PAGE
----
Actually, the primary Japanese pronunciation is "shin". That's the main reading and its meanings are "heart, mind, spirit".
You know, the original readings of kanji come from the Chinese pronunciation with indigenous Japanese words and pronunciation matched to the kanji. So "kokoro" is an alternate reading of the Japanese term "shin".
I wonder if you do see, Graham. And I don't think that's where things get a bit mixed up. I believe that could all be cleared up wonderfully if you would become more educated about Japan.
They're the same character, from the same and only source, and the meaning is the same.
As do all the Japanese teachings on the subject. I'm just wondering where your information comes from. I think everyone here would like to know that.
de mo shoganai, ne...
They come from the wise mind.
The fact that Japanese kanji originates from chinese is pretty much irrelevant as English comes from Latin, greek, etc. It's like someone wanting to prove you must understand the roman way because the words you use all come from there.
No, how we use them here and now is what needs to be understood. How each Japanese used the words they used at the time is all that matters, not the chinese origins. This trying to turn all of Ueshiba's views into old chinese bagua type views is a great mistake in my view.
Now as I have said on numerous occasions understanding English is hard enough, especially when dealing with these kind of topics so I see clearly where others trying to translate such things can easily, and I mean easily go wrong. This means heart and this means spirit and this means Ki and it's all the same.........woahhhh....no it's not. Can you tell me the difference between spirit, soul, heart, void, or even just spirit and soul in English?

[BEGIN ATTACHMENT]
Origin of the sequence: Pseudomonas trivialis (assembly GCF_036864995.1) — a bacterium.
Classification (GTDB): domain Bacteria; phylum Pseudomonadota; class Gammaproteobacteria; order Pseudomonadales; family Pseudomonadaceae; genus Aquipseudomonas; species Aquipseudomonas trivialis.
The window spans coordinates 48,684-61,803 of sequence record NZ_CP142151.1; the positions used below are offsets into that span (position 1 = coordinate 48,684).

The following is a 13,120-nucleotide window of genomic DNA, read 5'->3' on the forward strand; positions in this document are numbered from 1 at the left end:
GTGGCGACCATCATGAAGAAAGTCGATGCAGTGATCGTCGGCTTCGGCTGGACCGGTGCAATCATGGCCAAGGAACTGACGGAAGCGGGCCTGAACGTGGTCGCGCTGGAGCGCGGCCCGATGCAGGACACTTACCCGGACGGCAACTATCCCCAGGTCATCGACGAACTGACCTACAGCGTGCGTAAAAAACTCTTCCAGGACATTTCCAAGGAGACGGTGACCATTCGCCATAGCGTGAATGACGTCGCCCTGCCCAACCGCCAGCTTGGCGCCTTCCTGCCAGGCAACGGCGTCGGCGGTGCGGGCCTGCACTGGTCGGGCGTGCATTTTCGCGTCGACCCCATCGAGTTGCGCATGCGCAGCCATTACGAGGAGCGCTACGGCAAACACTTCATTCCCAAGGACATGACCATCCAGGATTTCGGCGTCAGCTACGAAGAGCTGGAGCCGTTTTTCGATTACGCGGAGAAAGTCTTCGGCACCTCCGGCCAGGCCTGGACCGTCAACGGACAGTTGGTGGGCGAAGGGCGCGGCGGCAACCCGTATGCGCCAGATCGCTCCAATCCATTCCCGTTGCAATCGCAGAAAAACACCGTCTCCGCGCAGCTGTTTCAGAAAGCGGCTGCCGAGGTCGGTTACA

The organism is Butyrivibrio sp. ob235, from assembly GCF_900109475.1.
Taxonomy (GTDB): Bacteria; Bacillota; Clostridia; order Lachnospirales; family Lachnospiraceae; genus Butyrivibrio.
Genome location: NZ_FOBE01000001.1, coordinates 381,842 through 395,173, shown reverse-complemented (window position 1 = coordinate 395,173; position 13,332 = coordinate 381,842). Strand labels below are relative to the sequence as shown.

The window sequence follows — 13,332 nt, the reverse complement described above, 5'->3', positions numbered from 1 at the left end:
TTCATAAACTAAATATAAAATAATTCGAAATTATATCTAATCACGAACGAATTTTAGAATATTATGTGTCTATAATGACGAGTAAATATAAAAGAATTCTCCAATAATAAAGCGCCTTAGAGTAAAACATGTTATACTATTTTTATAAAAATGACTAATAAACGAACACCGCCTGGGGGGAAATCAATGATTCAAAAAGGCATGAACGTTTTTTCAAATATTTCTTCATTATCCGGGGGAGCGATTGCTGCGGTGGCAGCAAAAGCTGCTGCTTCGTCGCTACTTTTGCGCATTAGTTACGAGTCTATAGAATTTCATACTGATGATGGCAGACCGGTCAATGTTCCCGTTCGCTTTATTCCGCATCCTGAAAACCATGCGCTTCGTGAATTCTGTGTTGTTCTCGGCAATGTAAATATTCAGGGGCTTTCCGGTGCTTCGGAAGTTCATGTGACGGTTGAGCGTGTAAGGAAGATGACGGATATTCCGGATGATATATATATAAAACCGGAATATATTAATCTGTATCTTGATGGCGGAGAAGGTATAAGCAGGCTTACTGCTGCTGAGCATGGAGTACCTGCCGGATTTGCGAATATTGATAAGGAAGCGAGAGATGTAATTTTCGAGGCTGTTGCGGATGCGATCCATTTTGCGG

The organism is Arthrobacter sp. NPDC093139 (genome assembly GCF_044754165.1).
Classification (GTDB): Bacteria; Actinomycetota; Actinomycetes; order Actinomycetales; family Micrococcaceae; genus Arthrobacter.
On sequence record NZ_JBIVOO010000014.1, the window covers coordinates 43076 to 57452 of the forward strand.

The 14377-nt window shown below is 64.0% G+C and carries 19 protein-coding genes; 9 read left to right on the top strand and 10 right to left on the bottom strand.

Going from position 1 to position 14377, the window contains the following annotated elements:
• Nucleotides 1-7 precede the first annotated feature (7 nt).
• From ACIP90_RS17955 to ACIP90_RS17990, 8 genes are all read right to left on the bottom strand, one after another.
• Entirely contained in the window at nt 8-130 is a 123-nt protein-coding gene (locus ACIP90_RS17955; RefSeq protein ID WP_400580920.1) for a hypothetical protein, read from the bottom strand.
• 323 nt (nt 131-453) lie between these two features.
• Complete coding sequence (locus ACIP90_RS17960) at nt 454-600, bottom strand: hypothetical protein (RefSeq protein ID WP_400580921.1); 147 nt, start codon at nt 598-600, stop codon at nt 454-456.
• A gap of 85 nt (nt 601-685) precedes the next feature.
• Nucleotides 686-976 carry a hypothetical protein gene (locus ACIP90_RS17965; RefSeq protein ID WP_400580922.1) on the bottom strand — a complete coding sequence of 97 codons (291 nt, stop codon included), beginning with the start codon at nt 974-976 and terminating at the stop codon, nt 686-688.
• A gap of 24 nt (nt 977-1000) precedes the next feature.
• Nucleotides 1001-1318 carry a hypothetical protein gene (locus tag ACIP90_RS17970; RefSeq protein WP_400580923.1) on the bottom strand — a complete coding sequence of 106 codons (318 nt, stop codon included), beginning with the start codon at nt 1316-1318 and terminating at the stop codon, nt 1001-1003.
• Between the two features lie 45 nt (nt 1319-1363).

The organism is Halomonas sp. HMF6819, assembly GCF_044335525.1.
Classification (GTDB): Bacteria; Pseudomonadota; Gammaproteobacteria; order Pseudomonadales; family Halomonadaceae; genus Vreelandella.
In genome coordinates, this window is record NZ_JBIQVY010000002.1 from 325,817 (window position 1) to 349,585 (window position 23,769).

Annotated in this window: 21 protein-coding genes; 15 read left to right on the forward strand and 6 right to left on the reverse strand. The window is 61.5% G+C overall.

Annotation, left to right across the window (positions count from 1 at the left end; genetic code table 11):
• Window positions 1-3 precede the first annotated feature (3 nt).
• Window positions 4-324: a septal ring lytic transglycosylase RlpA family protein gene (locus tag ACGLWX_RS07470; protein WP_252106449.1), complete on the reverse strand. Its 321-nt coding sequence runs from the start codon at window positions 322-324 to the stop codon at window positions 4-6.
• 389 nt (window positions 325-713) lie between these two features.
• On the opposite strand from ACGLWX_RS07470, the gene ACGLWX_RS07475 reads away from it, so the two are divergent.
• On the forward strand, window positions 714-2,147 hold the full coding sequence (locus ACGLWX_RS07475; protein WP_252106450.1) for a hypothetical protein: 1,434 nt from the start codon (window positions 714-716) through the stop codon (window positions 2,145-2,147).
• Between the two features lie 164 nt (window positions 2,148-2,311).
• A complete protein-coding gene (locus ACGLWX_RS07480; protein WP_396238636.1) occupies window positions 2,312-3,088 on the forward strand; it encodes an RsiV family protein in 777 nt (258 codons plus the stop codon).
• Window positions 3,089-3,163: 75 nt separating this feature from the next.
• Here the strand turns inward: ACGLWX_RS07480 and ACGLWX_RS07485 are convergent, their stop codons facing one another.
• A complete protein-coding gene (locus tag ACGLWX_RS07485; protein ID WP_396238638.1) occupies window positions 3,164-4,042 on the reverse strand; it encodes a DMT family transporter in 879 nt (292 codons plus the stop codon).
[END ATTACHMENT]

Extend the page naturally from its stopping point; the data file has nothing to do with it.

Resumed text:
Spirit has many meanings in English. Heart has many too. The word 'be' has about 14 definitions. So when someone tells me kokorro means 'x' 'y' or 'z' well already I know it might or might not. It depends who said it, when and relating to what.
Ueshiba used the word Kami quite often. Another word with different meanings and thus contexts. Mostly I hear people saying that makes Japanese a very complicated language but not to me for English is in fact much more complicated. Words have definitions and most have more than one.
Kokoro is Japanese for heart. Xin is chinese for heart. Shin is Japanese and it's basic definition is not heart. So then the question is when can it be used to mean heart? Under which definition? In what context? So saying it means heart you are inferrring that's it's basic definition and also commonly used as such by Japanese by saying it's an alternate reading of kokoro. It's like saying spirit is love. Well spirit is spirit and love is love, one is obviously not the other.